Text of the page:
GOP Bill Would Repeal Antiquated Libel Penalties

February 20, 2012
By

DENVER, CO – Before slamming someone in a blog, posting a critical comment on Facebook or penning a poisonous opinion in a publication, think twice. In Colorado, you could be charged with libel and face criminal prosecution – and the accuser doesn’t have to prove malice.

Free speech will be protected with the passage of Senate Bill 102, sponsored by Sen. Greg Brophy (R-Wray), that strikes the criminal libel law, a class 6 felony punishable by up to a $100,000 fine and a two-year prison sentence.

“Are you kidding me? The government could prosecute for something you wrote?” said Brophy of the state statute that’s been on the books since the 1880s.

“You post something on Facebook, which 650 million people are doing around the world, and you could be prosecuted with a class 6 felony with the full force of the government coming down on you,” declared Brophy.

The bill is expected to pass the Senate on Monday, and then be sent to the House for consideration.

Senate Bill 102 would repeal Colorado Revised Statute 13-13-105 which states:

“A person who shall knowingly publish or disseminate, either by written instrument, sign, pictures, or the like, any statement or object tending to blacken the memory of one who is dead, or to impeach the honesty, integrity, virtue, or reputation or expose the natural defects of one who is alive, and thereby to expose him to public hatred, contempt, or ridicule, commits criminal libel. It shall be an affirmative defense that the publication was true, except libels tending to blacken the memory of the dead and libels tending to expose the natural defects of the living. Criminal libel is a class 6 felony.”

Coloradois one of nearly two dozen states that have criminal libel statutes, but in most of those states the penalties are misdemeanors. The archaic reference to “blacken the memory of the dead” has remained on statutes in Alabama, Colorado, Georgia, Kansas, Nevada and Oklahoma.

That clause, Brophy noted, could lead to criminal charges against kiss-and-tell authors like Mimi Alford, whose recently published book “Once Upon a Secret” reveals lurid details of an alleged affair with John F. Kennedy.

“These statutes are flawed and subject to constitutional challenges,” said Deputy Attorney General Michael Dougherty, who oversees Colorado’s Criminal Justice Section. He said that Brophy’s bill does not erode state statutes that provide civil remedy for libel.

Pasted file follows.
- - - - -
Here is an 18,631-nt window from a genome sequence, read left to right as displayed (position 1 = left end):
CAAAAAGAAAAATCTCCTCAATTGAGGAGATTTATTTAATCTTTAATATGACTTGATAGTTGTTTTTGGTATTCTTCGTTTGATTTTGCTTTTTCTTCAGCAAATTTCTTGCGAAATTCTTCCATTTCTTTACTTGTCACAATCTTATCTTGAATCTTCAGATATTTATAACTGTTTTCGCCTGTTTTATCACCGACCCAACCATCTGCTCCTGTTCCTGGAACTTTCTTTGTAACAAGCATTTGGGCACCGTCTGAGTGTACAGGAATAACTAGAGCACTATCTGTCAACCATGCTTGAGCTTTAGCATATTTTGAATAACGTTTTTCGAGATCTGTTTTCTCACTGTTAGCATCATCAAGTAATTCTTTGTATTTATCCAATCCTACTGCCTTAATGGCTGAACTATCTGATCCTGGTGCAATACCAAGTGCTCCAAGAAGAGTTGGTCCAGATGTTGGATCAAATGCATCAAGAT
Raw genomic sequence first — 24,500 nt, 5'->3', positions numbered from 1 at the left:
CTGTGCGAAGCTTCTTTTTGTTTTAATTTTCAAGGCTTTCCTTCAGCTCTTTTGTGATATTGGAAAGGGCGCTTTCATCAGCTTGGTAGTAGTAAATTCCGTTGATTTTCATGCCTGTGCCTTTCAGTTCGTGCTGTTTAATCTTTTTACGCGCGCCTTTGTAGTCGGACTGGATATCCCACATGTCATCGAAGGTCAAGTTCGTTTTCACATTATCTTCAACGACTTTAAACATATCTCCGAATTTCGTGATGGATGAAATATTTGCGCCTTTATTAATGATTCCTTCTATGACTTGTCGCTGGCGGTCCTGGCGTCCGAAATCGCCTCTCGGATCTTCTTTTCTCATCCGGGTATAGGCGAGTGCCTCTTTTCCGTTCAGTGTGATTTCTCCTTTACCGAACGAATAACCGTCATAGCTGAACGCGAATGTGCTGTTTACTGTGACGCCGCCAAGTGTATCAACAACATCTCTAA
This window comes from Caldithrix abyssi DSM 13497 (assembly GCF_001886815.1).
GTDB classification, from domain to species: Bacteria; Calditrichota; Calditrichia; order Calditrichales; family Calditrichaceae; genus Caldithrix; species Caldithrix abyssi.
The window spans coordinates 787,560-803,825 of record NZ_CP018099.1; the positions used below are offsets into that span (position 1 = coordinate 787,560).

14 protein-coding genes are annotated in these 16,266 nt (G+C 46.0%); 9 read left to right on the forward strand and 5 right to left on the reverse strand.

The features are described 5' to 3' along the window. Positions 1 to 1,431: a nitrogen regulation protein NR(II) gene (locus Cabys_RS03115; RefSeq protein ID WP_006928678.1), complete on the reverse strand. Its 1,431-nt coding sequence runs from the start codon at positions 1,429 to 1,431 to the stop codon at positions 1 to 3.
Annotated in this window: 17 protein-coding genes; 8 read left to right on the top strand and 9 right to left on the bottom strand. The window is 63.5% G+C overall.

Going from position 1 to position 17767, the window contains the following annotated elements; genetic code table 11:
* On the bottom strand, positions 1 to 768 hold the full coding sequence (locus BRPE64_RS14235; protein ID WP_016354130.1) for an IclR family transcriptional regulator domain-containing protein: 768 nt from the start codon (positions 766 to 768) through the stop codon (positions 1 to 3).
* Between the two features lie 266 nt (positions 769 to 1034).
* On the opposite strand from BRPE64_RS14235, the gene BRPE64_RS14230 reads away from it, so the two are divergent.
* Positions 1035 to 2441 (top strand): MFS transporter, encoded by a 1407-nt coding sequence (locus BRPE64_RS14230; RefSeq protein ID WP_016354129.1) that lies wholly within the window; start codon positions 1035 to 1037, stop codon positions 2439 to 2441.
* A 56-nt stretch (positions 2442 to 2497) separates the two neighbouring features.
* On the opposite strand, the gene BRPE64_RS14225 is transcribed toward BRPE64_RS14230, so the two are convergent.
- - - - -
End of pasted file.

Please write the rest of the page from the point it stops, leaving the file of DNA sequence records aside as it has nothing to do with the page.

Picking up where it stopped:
Colorado’s criminal libel statute conflicts with free speech rights granted by the First Amendment of the U.S. Constitution. Since Jan. 1, 2007, 24 cases of criminal libel were charged in Colorado, he said, but the few convictions were in conjunction with other serious crimes.

One person charged with criminal libel was Tom Mink, a college student who had satirized one of his professors at the University of Northern Colorado in a blog called the Howling Pig.

“In December of 2003, a Weld County Sheriff’s deputy came to my mom’s home where I had been using a computer to publish the thing, and served me with a search warrant based on a criminal libel charge,” said Mink.

After his computer was seized to search for evidence, Mink enlisted the help of the American Civil Liberties Union (ACLU). The criminal charge was dropped and a lawsuit was filed against the Weld County District Attorney’s office that last year wound up paying a $425,000 settlement. Of that amount, Mink received $25,000.

During the Feb. 14 Senate Judicial Committee hearing, Dougherty said that the existing criminal libel statute could lead to expensive constitutional challenges and settlements such as in the Mink case. As in the Weld County case, those costs are borne by taxpayers.

The statute repeal is supported by the Colorado Attorney General’s office, ACLU, the Colorado Press Association, the Colorado Broadcasters Association and the Colorado Criminal Defense Bar affiliated with the National Association of Criminal Defense Lawyers.

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